PPE for Women in Construction: The Right Fit


Originally published by Canadian Centre for Occupational Health and Safety

Imagine going to a worksite only to find that your hard hat is so large that it slips off your head, or that the fall arrest harness doesn’t fit your body correctly. As more women are entering construction, they are discovering that the personal protective equipment (PPE) available doesn’t always fit them. PPE is the last line of defense for a worker when it’s not possible to eliminate the workplace hazard, but if the personal protective equipment doesn’t fit properly it can’t do its job.

Numbers from the Canadian Construction Association reveal that the construction industry is one of Canada’s largest employers, employing 1 in 13 working-age individuals and over 1.4 million Canadians. Despite employing such a large percentage of Canada’s overall workforce, women remain dramatically under-represented in the industry, accounting for only 12 percent of the total workforce. Nearly 75 percent of the women tend to work in off-site occupations such as business administration, management, and sales. Still, that is almost 170,000 working at construction sites.

Construction has been an industry traditionally dominated by male workers and as a result much of the PPE developed and manufactured for this industry has been designed for men. This means that it often doesn’t fit women properly.

About personal protective equipment (PPE)

PPE is worn by a worker to minimize exposure to specific occupational hazards. Some examples of PPE include respirators, gloves, aprons, fall protection, and overalls, as well as head, eye and foot protection. Using PPE is one element in a health and safety program that should use a variety of strategies to maintain a safe and healthy work environment. PPE does not reduce the hazard itself nor does it guarantee permanent or total protection.

PPE is the last step in the hierarchy of controls, making it the last level of protection between the worker and the hazards. Therefore, it is especially important that the correct PPE is selected, worn, and maintained.

An ill-fitting situation

Studies in the United Kingdom show that women working in hazardous industries such as construction often don’t have access to correctly fitting PPE and in some cases the PPE can be a nuisance and create a hazard rather than protect the worker.

Construction workers rely on PPE to protect against hazards at work. This includes equipment such as hard hats, reinforced boots and protective gloves to protect against physical injury. Not only do these items need to meet quality and safety standards in terms of material and design, proper fit is crucial to ensure that they are effective.

Because the construction workforce has traditionally been made up of mostly men, the production and procurement of PPE has been based on the needs of this group. This is reflected in the vast amount of PPE designed and standardized based on the male body. Equipment designed for men will often not fit women properly due to differences in body size, height and composition, and PPE cannot protect a worker from hazards if it does not fit.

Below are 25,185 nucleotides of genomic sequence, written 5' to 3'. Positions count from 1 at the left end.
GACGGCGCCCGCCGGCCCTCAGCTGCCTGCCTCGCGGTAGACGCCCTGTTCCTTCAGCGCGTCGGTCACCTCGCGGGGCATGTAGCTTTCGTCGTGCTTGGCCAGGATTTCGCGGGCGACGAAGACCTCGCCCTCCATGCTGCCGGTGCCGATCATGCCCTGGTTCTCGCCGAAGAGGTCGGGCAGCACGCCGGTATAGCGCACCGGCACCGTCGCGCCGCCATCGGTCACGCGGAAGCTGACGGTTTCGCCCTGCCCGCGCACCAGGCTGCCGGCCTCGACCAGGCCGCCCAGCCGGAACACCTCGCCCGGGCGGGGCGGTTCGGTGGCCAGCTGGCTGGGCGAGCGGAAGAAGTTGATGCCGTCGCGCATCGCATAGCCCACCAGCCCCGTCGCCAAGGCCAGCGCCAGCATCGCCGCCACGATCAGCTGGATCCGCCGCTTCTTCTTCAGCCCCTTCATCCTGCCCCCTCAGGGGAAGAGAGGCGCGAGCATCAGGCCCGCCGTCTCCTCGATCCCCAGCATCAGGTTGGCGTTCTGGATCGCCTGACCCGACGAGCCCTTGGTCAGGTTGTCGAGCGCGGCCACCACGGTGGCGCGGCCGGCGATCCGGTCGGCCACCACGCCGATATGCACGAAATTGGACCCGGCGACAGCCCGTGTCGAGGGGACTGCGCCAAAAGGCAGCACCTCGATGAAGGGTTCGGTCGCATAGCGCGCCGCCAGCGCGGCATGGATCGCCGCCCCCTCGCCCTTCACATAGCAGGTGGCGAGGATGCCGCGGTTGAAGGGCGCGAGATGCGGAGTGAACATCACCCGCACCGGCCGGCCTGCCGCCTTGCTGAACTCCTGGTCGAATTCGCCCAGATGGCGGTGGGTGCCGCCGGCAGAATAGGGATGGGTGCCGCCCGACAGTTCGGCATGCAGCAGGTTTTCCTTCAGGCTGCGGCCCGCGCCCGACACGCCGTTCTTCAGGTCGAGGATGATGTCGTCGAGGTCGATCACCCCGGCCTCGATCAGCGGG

In a 2014 study of female construction workers in the American Journal of Industrial Medicine, the majority of participants reported fit problems with many types of PPE, including gloves, harnesses, safety vests, work boots, and outerwear. The common observation was that the equipment provided was too large and required adjustments and modifications by the worker.

Not only is improperly fitting PPE detrimental to safety and productivity, it can also have a harmful affect the employer-employee relationship if the worker feels that aren’t being treated fairly or that their safety is being compromised.

The right to a safe workplace

All workers have a right to a safe workplace. PPE designed for the dimensions of an average male worker means that female workers may be forced to rely on gear that is too large or disproportioned. From headwear to footwear, ill-fitting PPE can cause safety hazards, reduced dexterity from oversized gloves, hard hats that fall off, baggy coveralls catching on equipment, and trips and falls because footwear or shoe covers are too large.

Employers need to consider female workers when purchasing PPE. Some manufacturers produce unisex PPE but even they may not fit a woman properly. Employers should look for distributors and suppliers that offer a full range of for both men and women. Providing PPE in this way can also accommodate the wide variety of different body types that exist in both male and female workers. By recognizing the physical differences between genders, employers can show support for female workers in construction by treating them fairly. This can also support the changing construction workplace culture as more women enter the industry.

Availability of PPE is improving as manufacturers are making PPE specifically for women. Also, safety and industry standards are being revised to reflect the needs of smaller-sized people by making standards less design-restrictive.

A commonly mentioned reason for the failure of a PPE program is the inability to overcome worker objections to wearing the equipment. When women don’t have properly fitting protective equipment they may be tempted to alter it, which should never be done, or may not be able to wear it at all. Finding the right sizes and getting the right fit of PPE for all workers is an important basic step to protecting them from harm, as well as a key component of any safety program.

Read the original article on CCOHS.ca